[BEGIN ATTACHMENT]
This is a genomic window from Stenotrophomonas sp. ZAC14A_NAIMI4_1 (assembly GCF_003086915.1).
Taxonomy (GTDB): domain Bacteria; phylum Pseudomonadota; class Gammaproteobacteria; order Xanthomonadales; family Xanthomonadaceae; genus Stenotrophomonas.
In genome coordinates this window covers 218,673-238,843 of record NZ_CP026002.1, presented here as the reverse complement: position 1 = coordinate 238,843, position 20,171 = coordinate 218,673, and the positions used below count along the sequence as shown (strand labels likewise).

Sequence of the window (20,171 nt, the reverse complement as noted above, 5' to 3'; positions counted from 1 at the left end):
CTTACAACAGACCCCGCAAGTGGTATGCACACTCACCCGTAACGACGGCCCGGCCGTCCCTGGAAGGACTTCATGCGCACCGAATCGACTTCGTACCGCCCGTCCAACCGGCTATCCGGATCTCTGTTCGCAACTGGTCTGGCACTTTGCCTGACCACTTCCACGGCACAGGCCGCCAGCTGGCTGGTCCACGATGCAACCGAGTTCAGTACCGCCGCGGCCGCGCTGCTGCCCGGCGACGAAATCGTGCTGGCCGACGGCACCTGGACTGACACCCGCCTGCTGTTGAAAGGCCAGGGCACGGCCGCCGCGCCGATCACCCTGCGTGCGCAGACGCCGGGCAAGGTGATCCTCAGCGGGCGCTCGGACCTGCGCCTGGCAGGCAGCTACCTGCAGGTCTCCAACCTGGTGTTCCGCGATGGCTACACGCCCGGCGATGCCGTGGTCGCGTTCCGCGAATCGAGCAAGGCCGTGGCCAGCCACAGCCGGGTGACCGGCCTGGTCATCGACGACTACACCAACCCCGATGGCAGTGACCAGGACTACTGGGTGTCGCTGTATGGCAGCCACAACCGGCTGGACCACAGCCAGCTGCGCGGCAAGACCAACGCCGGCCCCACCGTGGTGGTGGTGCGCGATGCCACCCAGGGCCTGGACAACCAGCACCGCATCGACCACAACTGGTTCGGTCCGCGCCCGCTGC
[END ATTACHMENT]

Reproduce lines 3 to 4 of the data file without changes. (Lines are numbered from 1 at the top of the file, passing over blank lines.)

In genome coordinates this window covers 218,673-238,843 of record NZ_CP026002.1, presented here as the reverse complement: position 1 = coordinate 238,843, position 20,171 = coordinate 218,673, and the positions used below count along the sequence as shown (strand labels likewise).

Sequence of the window (20,171 nt, the reverse complement as noted above, 5' to 3'; positions counted from 1 at the left end):